YumJS Method Documentation

Methods

The documentation for YumJS's methods listed below link to other pages when more than a concise definition is needed.

Unless noted, the methods in this list are chainable. Some methods when called without parameters will return a result.


Subscribing to Elements

Observables

More needs to be written for spy/unspy but for now these link to the intro on the main page.

Reactors

  • Reactor( customName[optional] ) - Add a reactor to any element so other elements can subscribe to it with ReactTo. Assign a customName to use a prop other than "atom".
  • ReactTo( component, name, function, prop[all default], ) - subscribe to a component's atom.prop changes (atom.* if not prop present).
  • unReact( component, name, 'prop') - Stop reacting to component

Events


Render

  • _render() - yum()._render(App, '#root', pos)
  • More soon...

Drag and swipe


FX Queue / basic function queue

The FX Queue is just a function queue. Calls to fx() pile up your custom functions to execute them in the order of the lowest delay. FX Queue can be used to create effects and animations when used with custom functions that modify the properties of elements on the stack. You can use the FX Queue to delay execution of functions in the queue as well.

  • fx()

    Example: yum(el).fx(func1, { delay: 2000, step: 2 } ).fx(func2, { delay: 2000, step: 3, iterate: 3 } );

    Will push func1 to a queue at which point will execution will occur based on the lowest delay time in the queue.

    func1 will execute for (1) iterations every 2000ms (delay) in this case.

    func2 will execute for (3) iterations every 2000ms (delay) in this case.

    In your functions (func1 and func2) you can affect the properties of 'e' which is your elements on the stack with e.style or yum(e). and use the 's' parameter as a nummeric, string parameter .

    Doing so for every iteration allows you to build highly customizable animations and effects over time.


DOM Manipulation

Some of these, while not currently linked to their own page yet are used / described on pages for other methods.

  • css()
  • forEvery()
  • each()
  • fadeIn()
  • fadeOut()
  • parents()
  • parent()
  • children()
  • text()
  • html()
  • find
  • data()
  • ctx(str, obj) - Return a canvas context where str is the context type ('2d') by default. 'obj' is option context attributes as an object ( { } ).
  • scroller()
  • scrollTo()
  • removeClass(classname) - Remove classname from classList of collection.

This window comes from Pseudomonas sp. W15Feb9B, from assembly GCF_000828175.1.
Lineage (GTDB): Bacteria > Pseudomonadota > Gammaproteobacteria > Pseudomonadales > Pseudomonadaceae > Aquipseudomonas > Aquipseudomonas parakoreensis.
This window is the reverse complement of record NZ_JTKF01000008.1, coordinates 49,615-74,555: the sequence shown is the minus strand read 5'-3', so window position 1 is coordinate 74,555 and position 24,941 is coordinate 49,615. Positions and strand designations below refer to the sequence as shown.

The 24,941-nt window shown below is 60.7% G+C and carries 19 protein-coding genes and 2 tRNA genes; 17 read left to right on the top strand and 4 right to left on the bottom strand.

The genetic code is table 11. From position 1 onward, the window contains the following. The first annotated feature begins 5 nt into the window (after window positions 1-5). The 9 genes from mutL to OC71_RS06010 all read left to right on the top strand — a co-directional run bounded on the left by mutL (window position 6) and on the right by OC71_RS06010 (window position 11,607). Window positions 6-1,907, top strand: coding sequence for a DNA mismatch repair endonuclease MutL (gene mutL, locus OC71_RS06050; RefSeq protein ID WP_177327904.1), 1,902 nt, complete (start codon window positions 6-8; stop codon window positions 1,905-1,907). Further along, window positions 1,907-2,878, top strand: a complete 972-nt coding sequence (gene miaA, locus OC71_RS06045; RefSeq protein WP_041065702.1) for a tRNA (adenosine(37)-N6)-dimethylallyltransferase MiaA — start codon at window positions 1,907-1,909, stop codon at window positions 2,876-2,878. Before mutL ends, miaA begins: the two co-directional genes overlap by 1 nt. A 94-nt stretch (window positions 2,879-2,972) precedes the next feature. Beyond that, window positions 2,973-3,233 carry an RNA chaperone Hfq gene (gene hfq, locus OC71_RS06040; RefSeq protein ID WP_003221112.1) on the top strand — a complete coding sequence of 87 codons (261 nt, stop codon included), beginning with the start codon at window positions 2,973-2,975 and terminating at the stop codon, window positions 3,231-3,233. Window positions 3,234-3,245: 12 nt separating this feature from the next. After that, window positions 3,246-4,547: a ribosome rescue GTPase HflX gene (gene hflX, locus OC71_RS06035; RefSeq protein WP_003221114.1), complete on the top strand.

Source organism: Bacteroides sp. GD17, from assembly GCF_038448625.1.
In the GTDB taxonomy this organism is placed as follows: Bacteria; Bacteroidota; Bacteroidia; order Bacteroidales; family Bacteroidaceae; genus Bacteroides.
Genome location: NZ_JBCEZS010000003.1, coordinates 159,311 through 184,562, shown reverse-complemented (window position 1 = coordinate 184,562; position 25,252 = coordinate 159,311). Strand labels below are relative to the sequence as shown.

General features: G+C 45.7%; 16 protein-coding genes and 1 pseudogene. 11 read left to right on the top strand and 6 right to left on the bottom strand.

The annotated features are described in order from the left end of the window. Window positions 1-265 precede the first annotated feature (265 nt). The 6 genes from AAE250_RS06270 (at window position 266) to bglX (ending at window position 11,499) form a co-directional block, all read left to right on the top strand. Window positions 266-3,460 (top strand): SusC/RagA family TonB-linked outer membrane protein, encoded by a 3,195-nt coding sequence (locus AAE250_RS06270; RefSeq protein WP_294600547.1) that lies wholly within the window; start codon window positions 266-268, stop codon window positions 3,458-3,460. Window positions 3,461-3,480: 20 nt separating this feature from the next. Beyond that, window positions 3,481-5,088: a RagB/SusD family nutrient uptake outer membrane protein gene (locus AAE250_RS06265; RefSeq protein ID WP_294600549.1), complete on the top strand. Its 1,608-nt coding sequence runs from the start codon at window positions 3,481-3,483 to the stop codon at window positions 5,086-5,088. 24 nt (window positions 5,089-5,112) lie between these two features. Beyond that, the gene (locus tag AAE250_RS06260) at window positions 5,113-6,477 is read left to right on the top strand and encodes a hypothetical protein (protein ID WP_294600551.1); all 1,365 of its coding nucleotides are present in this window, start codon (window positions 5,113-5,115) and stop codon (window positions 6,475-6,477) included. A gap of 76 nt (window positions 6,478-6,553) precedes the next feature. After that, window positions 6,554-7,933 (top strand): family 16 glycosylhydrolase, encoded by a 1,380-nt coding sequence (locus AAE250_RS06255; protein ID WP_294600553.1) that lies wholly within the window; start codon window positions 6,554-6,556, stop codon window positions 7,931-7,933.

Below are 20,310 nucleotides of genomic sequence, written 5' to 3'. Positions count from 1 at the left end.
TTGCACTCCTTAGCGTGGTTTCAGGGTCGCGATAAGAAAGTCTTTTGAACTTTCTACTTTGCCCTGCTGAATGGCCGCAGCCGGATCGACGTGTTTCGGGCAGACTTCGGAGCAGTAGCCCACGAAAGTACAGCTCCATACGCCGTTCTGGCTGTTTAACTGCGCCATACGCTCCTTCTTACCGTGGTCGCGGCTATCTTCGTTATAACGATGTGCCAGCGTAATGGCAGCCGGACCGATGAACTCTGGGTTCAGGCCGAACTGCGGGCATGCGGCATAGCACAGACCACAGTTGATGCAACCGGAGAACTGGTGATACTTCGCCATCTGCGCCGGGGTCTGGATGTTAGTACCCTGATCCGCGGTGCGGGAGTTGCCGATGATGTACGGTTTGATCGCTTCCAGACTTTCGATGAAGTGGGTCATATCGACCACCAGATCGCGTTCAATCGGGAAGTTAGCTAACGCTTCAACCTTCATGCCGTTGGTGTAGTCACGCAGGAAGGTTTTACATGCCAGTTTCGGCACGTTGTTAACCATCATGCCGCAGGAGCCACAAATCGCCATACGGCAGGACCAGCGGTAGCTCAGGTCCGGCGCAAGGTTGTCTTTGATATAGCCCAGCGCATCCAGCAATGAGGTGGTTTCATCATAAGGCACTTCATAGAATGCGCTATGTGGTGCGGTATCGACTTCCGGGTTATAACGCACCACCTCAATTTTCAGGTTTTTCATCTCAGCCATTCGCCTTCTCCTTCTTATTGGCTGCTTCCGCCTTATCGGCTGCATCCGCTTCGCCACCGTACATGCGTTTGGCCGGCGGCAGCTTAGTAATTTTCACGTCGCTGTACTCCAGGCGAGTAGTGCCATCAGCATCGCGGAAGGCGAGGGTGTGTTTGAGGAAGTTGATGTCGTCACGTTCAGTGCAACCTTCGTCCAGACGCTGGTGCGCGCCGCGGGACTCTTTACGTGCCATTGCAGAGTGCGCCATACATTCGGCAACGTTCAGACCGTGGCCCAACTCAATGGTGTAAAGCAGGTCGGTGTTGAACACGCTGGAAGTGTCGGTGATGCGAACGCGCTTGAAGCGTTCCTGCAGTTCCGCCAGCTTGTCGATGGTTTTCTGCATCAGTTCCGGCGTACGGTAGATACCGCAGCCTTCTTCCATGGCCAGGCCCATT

• addClass(classname) - Add classname to classList of collection.
  • attr() - Return an attribute => yum('h2').attr('data-id'), set an attribute => yum('h2').attr('data-id', 'foo')
  • removeAttr() - Remove attribute by name, Ex: yum(h2).removeAttr('class');
  • before()
  • insertBefore()
  • after()
  • insertAfter()
  • append()
  • appendTo( element ) - Insert object as last child of element. yum(object).appendTo(element)
  • prepend()
  • prependTo( element ) - Insert object as first child of element. yum(object).prependTo(element)
  • show() - Show collection that is currently hidden. Note: parent must not be hidden.
  • hide() - Hide collection.
  • toggle()
  • classToggle( 'red' ) - Toggle a class (red) on or off.
  • detach() - Detach object for later insertion.
  • ready(function ) - Exec function when document is ready
  • delay(3000, fn) - Exec fn after 3 seconds. Example: let fn = function(e){ yum(e).text('I was delayed') };   yum(h2).delay(3000, fn);   h2's text will change.
  • delayfq(3000) - Use between fxq() calls to delay execution of subsequent functions in the fx queue. Example: yum(el).fxq({fn: func1, speed: 200, iterations: 10 }).delayfq(3000).fxq({fn: func2, speed: 1000, iterations: 2, }) Will cause execution of func2 to be delayed 3 seconds after func1.
  • clearfxq() - Clears the fxq queue after which any remaining jobs will be gone.
  • stop() - Stops currently running queue and clears it after which any remaining jobs will be gone.

Plugins

  • plug(fn) - Exec fn on entire collection.
  • fn(fn) - Same as plug. Exec fn on entire collection.

Example: plug() and fn();


// A function that is our plugin - 'e' as first parameter is used here for the plugin
// to reference every element of the collection when exec'd from plug();
// Here we just do a simple console.log of the classList but we could do anything.

const func = function(e) { console.log('I am a plugin '+ e.classList) };

yum('.button').plug(func).text('I am button');

//=> prints 'button' N times and the classList for however many elements there are.


If you have any questions about Yum please contact me.